The two-ply construction is similar to that found on early round shields along with the thickness of the wood used in the construction. The major difference is that while the round shield was glued in place or held by the outside covering, wooden pegs held the Scottish targe together resulting in a much more solid construction. The covering of the shield was in much the same fashion as the round shield, using leather to cover the front and back.
“The backing of the targe varied from simple leather and calf or cow skin, to dear skin, seal or mountain goat skin. Often the skin used for the backing of the targe retained some of the animal hair. It typically also was stuffed with hair, straw, animal skin, etc. under the portion of the backing contacting the user's arm. The stuffing was held in place by a pair of parallel leather bands about 7 inches apart.” (Kelly, 2017)
           The strapping for the targe works by the use of enarmes as can be expected, with a handle for the hand. These were placed for the greatest utility of both the shield and the arm so that even with the shield on the arm, the hand could still be used. This concept is also seen on previous shield types.
“The targe is usually depicted as worn on the left arm to protect the upper body from cuts and thrusts. It was secured to the user's arm by a wide leather band (or two narrow, closely spaced bands) at the forearm (arm-loop) and by a leather or metal handle held in the palm (hand-grip). The forearm loop was secured to the targe by means of a metal staple or nails and so were the hand-grips when made of leather. These leather hand-grips had the thickness of a sword grip (by virtue of the wooden or rope core of the grip). The metal grips (the less common of the two types) were attached to the targe by means of two split pins and usually were inwardly concave to allow the user to pass his arm through the handgrip” (Kelly, 2017)

Other Shapes

          There have been three different shapes of shield and essentially four different types of shield which have been investigated in this discussion. This would almost give the impression that they were the only kinds which were used. In actual fact, this is far from the truth, “Like the Medieval sword, the Medieval shield existed in great variety over many centuries.” (Clements, 1998:89). There were many different shapes of shield which were used throughout the medieval and Renaissance periods.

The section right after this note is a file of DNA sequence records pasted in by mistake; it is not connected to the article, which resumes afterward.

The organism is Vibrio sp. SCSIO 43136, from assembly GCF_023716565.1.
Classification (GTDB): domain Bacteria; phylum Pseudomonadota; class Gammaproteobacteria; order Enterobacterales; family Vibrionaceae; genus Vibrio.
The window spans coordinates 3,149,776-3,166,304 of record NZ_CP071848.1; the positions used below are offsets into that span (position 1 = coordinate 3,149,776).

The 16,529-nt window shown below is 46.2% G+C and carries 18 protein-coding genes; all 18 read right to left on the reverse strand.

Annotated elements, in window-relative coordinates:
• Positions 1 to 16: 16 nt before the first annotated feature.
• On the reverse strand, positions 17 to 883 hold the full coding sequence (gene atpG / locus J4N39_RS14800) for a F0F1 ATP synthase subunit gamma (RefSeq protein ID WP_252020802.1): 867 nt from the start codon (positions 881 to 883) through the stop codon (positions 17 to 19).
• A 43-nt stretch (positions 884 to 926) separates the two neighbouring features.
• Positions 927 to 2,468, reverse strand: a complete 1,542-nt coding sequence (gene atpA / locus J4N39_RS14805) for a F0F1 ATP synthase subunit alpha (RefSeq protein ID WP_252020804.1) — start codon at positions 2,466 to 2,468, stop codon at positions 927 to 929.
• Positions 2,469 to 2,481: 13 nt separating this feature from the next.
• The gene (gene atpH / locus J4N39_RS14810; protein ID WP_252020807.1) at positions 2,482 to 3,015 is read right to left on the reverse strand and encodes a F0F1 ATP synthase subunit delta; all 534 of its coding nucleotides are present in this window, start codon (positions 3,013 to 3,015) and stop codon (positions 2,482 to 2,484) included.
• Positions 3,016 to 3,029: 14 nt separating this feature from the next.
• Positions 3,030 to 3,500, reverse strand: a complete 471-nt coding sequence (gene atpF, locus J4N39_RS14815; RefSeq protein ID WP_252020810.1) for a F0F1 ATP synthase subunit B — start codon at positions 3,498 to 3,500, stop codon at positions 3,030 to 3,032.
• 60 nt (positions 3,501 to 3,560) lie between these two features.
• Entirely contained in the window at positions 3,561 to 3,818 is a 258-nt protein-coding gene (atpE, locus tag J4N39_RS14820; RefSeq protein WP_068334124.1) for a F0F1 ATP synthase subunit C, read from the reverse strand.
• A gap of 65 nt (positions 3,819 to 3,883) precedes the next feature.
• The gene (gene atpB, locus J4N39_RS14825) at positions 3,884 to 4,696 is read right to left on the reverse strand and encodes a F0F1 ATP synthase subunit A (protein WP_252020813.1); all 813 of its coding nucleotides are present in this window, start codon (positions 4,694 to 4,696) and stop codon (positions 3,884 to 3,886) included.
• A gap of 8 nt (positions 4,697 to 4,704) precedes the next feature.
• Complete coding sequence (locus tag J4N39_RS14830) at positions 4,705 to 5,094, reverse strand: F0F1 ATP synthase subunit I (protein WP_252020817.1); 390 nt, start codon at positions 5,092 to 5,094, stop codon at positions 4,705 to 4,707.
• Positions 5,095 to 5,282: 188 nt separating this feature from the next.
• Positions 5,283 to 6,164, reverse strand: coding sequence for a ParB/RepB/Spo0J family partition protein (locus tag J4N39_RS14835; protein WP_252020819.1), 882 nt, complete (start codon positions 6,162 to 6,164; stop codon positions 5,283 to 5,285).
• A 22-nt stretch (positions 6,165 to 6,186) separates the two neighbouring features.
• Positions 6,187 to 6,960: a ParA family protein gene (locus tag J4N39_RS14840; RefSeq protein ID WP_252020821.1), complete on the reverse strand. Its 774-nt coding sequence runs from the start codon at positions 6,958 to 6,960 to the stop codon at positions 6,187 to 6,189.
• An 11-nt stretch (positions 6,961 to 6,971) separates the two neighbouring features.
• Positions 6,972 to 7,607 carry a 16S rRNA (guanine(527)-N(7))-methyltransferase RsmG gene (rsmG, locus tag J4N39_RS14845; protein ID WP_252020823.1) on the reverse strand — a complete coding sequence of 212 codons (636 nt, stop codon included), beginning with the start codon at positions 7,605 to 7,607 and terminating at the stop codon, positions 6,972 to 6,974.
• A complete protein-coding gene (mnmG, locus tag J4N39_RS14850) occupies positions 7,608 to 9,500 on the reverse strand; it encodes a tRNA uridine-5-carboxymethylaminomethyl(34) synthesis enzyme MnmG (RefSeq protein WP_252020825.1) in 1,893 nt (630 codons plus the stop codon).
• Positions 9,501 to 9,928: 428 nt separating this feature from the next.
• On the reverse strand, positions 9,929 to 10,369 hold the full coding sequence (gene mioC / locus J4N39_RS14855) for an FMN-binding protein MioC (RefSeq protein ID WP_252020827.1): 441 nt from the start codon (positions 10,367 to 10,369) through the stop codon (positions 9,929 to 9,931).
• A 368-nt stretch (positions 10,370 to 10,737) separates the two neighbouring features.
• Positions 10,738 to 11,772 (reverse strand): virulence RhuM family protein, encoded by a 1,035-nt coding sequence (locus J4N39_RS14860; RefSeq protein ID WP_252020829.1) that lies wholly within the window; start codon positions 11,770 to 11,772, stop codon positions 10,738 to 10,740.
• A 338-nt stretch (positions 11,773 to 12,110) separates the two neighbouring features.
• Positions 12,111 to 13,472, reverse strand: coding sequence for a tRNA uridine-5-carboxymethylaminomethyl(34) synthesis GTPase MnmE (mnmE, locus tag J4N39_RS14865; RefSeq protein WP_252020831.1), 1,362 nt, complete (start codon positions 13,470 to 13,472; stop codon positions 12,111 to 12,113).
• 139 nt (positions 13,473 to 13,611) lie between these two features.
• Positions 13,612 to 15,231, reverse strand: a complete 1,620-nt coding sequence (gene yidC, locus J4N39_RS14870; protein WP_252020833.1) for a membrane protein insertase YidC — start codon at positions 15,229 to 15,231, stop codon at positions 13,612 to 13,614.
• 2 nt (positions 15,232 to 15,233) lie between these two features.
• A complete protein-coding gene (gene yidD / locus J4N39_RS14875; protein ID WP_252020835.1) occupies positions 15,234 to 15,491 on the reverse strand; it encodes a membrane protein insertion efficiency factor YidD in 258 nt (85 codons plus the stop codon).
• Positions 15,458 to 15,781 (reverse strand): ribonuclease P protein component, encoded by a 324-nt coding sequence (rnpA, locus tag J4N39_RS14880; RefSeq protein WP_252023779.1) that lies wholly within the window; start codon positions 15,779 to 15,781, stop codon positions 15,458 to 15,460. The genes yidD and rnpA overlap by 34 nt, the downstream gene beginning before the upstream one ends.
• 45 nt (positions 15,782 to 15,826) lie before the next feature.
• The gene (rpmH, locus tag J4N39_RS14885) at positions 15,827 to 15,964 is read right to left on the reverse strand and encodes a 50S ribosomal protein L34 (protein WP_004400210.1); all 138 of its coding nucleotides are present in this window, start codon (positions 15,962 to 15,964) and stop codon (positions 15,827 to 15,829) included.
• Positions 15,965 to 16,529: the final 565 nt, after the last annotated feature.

The featured shields which form the previous investigations only form a very small portion of the shields which were used during the period. This is an important note that needs to be made to ensure that it is understood that while there were some dominant forms of shield there were others also which were used. The particular shield that was used at the time could entirely depend on what was required in that particular circumstance.
“Often in the Middle Ages the most effective defensive armament was the shield. It was produced in a number of different shapes, sizes, and materials, depending upon what it was likely to be defending against.” (Bouchard, 2009:86)
           A smaller shield may be more suitable for the close-in situation of the melee, whereas a larger shield may be preferable for better protection during a siege. There was also the consideration of whether the individual was mounted or not. A longer shield may impede his movement while mounted, yet a shorter one would not give as much protection while being on foot. While it is likely that each individual had their preference for armament and shield, it is also likely that this would have changed depending on the particular scenario that they faced. Of course it should be noted that each shield had its own characteristics.